In 1997 I was priviledged to attend the Fandom Reunion Luncheon, held during (but not directly associated with) the Chicago Comic Convnetion at Rosemont, IL. My personal account of the event can be found here, but recently Russ Maheras, who helped Bill Schelly organize the event, posted a gaggle of pictures on his Facebook account, several of which feature yours truly. All these pics are photo credit to Russ, and I'd never seen any of them before.
( 34 large-ish images, killer of dial-upCollapse )
Holy cats, a nearly-complete collection of my old sf/horror film fanzine Wet Paint sold on eBay this past week for $561! This was a collection of over 30 zines that I published roughly from 1982 - 1994, back in the heyday of my fan-publishing; none had a print run of more than 150 copies, and most were more like in the range of 75 copies. That's kinda cool, and makes me wish I had more copies of those old issues (I only kept one file copy of each issue, and those aren't going anywhere.) BTW, I know the seller, he's an old cronie of mine from back in the day, and got all these for free (he was on my comp/trade list). But I certainly have no objection to him hawking these old zines, and glad he got a good price for them!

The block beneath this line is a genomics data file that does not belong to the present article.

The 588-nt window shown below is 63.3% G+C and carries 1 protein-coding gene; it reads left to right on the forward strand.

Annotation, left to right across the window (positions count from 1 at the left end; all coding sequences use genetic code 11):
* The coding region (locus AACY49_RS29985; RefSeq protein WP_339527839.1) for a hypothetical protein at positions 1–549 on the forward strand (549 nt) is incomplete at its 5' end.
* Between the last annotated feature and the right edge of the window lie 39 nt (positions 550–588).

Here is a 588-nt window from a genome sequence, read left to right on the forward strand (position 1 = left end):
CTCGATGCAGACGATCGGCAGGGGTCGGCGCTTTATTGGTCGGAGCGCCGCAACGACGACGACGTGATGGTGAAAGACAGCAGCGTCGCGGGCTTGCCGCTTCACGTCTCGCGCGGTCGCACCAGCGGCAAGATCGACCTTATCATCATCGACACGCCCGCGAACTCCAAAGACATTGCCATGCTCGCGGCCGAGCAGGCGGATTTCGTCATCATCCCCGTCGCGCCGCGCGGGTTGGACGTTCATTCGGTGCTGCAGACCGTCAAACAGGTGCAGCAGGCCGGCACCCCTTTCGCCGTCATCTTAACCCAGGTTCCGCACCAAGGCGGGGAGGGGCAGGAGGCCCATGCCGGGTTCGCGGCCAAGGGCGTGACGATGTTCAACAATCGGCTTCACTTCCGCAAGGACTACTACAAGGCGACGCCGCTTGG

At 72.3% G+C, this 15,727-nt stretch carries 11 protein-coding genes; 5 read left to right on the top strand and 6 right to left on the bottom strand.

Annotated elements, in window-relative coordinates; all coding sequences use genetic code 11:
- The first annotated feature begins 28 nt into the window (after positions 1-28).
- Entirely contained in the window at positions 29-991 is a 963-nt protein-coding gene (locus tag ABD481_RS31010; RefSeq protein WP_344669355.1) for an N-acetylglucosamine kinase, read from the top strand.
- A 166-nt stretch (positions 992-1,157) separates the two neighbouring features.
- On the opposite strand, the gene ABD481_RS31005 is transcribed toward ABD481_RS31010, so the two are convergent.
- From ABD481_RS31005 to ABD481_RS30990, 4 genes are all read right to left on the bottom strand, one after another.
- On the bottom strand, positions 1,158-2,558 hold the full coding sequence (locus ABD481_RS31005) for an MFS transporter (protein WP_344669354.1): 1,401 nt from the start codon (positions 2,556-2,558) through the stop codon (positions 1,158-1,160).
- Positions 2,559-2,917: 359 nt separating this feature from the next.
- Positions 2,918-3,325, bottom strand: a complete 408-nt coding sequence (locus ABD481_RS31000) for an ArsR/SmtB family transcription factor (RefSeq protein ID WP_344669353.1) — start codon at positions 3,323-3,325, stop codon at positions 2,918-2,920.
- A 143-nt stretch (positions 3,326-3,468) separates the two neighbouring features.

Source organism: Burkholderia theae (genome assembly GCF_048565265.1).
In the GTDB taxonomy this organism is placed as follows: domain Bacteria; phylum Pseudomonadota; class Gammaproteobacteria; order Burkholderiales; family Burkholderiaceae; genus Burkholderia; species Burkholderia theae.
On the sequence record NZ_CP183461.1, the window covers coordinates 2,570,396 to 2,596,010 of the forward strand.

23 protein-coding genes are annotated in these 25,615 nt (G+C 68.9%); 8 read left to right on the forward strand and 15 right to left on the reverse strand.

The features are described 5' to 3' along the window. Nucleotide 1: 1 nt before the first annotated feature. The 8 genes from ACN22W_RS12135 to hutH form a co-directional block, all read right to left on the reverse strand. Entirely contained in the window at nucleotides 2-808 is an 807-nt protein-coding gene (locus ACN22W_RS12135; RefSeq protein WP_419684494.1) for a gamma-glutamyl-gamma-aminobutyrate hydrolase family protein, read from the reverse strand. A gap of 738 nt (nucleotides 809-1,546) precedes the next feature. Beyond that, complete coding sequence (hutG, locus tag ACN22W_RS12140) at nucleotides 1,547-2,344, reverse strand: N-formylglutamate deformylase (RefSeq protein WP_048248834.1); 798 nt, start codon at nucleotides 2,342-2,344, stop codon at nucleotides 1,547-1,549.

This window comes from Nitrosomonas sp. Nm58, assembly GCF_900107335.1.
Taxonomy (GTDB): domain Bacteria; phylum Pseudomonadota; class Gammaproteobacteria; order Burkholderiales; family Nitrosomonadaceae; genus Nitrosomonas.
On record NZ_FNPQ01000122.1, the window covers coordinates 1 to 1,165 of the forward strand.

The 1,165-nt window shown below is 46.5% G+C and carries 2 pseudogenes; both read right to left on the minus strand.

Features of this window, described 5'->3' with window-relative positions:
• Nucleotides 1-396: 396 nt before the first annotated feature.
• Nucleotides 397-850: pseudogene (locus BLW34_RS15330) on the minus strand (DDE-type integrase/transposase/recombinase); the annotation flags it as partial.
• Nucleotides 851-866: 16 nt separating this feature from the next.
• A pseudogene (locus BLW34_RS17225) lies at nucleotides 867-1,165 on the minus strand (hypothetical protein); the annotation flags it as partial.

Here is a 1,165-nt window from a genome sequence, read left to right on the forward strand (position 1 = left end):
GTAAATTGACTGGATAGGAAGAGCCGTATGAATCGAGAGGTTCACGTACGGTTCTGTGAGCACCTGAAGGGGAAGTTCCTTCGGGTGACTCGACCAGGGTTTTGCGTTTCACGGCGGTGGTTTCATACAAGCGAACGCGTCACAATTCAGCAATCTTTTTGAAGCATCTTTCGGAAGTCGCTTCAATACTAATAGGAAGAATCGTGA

Click through to see the eBay page. Since eBay only keeps these auctions viewable for 30 days, I did a series of screen grabs and put together my own image.
( see auction pageCollapse )
In the late 1980s, my old pal Mark Stokes (who I hadn't met yet) entered the then-bustling indie/self-publishing market with his b/w satire Zombie Boy, which was essentially a voodoo riff on Richie Rich. His Diamond orders sold out his print run, and though there never was an issue #2, ZB did crop up in two more self-published #1 issues over the next decade or so, before being briefly re-launched in totally revamped form by Antarctic Comics in 1996 (meaning another #1 issue).
Now, almost fifteen years later, Zombie Boy gets revamped again and re-emerges as a web comic! Check out the website here, and enjoy!